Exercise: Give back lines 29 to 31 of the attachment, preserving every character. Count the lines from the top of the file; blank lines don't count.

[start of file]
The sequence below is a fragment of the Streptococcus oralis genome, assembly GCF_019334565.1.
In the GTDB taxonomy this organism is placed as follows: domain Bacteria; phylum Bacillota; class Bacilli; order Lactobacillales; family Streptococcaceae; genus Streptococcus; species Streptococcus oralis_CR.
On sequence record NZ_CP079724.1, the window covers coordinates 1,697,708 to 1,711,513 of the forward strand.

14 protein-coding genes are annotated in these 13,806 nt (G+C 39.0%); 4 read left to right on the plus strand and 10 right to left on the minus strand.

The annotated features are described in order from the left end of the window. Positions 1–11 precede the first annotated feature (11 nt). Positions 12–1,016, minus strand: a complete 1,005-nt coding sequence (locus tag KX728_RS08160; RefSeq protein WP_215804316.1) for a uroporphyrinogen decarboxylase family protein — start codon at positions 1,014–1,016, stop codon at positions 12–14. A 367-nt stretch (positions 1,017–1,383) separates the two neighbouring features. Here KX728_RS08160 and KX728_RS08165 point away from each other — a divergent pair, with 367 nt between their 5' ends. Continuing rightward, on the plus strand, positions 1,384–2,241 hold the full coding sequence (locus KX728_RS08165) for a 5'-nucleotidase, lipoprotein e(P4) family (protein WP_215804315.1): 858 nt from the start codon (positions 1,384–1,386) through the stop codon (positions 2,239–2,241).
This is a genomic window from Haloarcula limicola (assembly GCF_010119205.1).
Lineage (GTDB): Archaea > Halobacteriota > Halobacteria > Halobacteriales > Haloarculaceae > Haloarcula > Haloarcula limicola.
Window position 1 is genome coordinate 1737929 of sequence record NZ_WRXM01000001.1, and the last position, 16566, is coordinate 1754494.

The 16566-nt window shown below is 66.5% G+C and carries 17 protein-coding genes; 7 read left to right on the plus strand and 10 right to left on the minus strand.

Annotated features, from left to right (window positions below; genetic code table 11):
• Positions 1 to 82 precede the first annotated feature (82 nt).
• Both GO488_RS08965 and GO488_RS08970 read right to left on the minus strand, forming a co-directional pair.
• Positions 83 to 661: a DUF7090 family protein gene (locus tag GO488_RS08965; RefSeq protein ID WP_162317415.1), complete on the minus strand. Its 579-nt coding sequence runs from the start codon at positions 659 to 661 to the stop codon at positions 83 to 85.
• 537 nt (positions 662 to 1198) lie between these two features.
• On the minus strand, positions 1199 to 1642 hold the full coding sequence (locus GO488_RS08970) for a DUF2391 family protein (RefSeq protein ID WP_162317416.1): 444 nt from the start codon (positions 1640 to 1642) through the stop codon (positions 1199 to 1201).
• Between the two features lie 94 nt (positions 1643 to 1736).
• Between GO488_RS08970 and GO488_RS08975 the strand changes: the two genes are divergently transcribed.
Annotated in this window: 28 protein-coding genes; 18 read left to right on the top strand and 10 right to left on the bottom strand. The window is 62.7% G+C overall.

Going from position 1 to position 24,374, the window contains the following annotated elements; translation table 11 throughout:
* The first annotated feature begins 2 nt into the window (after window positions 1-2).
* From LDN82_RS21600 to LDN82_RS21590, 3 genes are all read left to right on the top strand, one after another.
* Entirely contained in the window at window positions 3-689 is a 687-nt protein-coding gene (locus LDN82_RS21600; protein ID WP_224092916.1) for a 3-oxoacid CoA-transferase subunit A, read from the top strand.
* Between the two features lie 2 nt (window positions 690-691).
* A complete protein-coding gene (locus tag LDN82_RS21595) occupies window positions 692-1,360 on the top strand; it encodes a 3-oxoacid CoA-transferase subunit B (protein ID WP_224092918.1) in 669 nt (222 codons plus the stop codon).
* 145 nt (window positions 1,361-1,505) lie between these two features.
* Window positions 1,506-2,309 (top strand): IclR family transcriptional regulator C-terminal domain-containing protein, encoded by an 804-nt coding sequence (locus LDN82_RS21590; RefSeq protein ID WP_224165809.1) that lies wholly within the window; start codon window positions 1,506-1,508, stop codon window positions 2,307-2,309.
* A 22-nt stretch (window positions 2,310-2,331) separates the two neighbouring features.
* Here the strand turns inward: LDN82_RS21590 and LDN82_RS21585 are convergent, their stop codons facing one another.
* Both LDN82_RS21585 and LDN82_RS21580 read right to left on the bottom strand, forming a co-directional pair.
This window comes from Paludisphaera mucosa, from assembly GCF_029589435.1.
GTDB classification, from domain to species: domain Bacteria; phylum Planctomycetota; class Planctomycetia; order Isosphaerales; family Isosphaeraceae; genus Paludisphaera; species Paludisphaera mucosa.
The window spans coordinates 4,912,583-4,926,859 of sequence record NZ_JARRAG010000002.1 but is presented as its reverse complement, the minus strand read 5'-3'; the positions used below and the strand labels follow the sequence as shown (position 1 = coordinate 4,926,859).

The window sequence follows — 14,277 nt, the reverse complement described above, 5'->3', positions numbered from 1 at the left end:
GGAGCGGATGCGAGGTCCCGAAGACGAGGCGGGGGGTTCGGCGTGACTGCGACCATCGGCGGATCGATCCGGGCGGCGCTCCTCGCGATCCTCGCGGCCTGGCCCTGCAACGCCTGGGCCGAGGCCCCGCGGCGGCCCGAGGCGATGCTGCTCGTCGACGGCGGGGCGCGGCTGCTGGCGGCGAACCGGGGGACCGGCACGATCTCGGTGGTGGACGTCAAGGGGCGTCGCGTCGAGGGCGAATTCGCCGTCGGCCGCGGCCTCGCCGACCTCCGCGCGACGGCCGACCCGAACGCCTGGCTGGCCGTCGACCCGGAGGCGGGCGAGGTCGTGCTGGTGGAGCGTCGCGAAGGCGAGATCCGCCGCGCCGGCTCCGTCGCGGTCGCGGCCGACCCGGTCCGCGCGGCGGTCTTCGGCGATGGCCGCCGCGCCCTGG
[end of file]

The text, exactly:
* Both LDN82_RS21585 and LDN82_RS21580 read right to left on the bottom strand, forming a co-directional pair.
This window comes from Paludisphaera mucosa, from assembly GCF_029589435.1.
GTDB classification, from domain to species: domain Bacteria; phylum Planctomycetota; class Planctomycetia; order Isosphaerales; family Isosphaeraceae; genus Paludisphaera; species Paludisphaera mucosa.